Work accidents pile up for unfortunate Brits

Personal injury news roundup: 7 days ended 30 Oct 2012:

Law firms specialising in accidents at work have been keeping themselves quite busy lately, as an increasing number of employees seem to be getting hurt.

First up in the news this week is how a Dartford-based scaffolding company ended up on the wrong side of the Health and Safety Executive after letting one of their employees fall through a fragile skylight, resulting in massive injuries for the employee and crippling fines for the company and one of its directors.

James Froud, a twenty two year old Gillingham native, had been employed by London and South Scaffolding Ltd as a scaffold labourer at the time of the incident, according to personal injury solicitor experts familiar to the case. Mr Froud had been working on a Ramsgate Port property, fixing handrails to its roof, when he fell through a skylight, landing almost seven metres below and causing enough injury to send him to hospital for ten days and require the use of crutches and a back brace for months afterward.

London South and Scaffolding was investigated by the HSE, where inspectors found evidence that the firm knew how fragile the skylights and roof were, yet did nothing to take precautions against workers falling and injuring themselves. As a result, a Canterbury Magistrates’ Court hearing saw the firm slapped with a £10.000 fine, while Gary Peck, the director of the firm, was issued a personal fine of £15,000.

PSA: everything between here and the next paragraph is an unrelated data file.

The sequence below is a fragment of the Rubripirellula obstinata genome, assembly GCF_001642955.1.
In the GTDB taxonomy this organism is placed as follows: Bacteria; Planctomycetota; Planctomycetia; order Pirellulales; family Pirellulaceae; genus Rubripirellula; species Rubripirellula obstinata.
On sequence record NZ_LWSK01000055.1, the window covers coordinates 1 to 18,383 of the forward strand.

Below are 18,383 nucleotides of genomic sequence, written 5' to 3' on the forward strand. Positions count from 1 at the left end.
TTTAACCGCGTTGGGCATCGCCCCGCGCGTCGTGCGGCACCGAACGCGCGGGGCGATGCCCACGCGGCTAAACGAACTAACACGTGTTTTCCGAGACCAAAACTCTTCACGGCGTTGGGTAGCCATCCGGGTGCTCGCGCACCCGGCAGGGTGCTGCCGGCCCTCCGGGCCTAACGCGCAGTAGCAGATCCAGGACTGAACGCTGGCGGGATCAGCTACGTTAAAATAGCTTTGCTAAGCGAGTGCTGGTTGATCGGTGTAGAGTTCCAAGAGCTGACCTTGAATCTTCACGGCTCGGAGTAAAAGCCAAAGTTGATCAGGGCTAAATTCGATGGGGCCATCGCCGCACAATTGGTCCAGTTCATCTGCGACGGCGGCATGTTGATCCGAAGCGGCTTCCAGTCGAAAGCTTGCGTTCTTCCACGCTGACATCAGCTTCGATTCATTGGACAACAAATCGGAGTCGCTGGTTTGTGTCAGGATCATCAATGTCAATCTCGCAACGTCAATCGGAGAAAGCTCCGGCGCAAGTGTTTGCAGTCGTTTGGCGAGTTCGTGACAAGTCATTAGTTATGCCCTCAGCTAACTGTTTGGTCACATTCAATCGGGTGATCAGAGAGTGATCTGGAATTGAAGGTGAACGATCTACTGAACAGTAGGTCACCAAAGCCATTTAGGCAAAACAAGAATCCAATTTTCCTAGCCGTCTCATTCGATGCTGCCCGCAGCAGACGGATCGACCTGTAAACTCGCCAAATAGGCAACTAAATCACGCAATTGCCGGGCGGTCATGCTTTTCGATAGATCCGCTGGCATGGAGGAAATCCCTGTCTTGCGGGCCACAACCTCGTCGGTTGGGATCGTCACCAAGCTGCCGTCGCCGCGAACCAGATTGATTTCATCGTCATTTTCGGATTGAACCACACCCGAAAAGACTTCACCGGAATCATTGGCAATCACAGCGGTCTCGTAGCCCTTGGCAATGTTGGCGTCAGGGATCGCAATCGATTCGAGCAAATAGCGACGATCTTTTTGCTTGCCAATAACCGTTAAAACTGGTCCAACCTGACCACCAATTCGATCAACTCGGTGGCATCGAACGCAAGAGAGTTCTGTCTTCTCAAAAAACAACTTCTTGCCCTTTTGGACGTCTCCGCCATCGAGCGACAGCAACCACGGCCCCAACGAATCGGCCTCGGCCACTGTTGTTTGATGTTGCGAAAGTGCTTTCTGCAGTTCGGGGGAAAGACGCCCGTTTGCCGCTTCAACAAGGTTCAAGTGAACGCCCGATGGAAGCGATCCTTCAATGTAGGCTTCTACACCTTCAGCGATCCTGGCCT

However, it’s not all bad news this week, as personal injury lawyers have helped one former railway worker from Swindon claim compensation for a decades-old injury to his hearing. Mr Denis Mackie, a grandfather from Toothill, had suffered quite serious damage to his hearing over forty years ago as he worked for British Rail as a boilermaker, as he had not been given any type of ear protection despite the heavy riveting that went on about him every day for more than ten years in the 1960s and 1970s, yet it was only recently at a routine medical examination that he discovered that his hearing loss wasn’t age-related but caused by his exposure to loud noise.

Mr Mackie immediately enlisted the aid of talented injury solicitors who helped him launch a personal injury compensation claim for his hearing loss. British Rail agreed to award the former employee an undisclosed damages award, all thanks to the diligent work of his lawyers.

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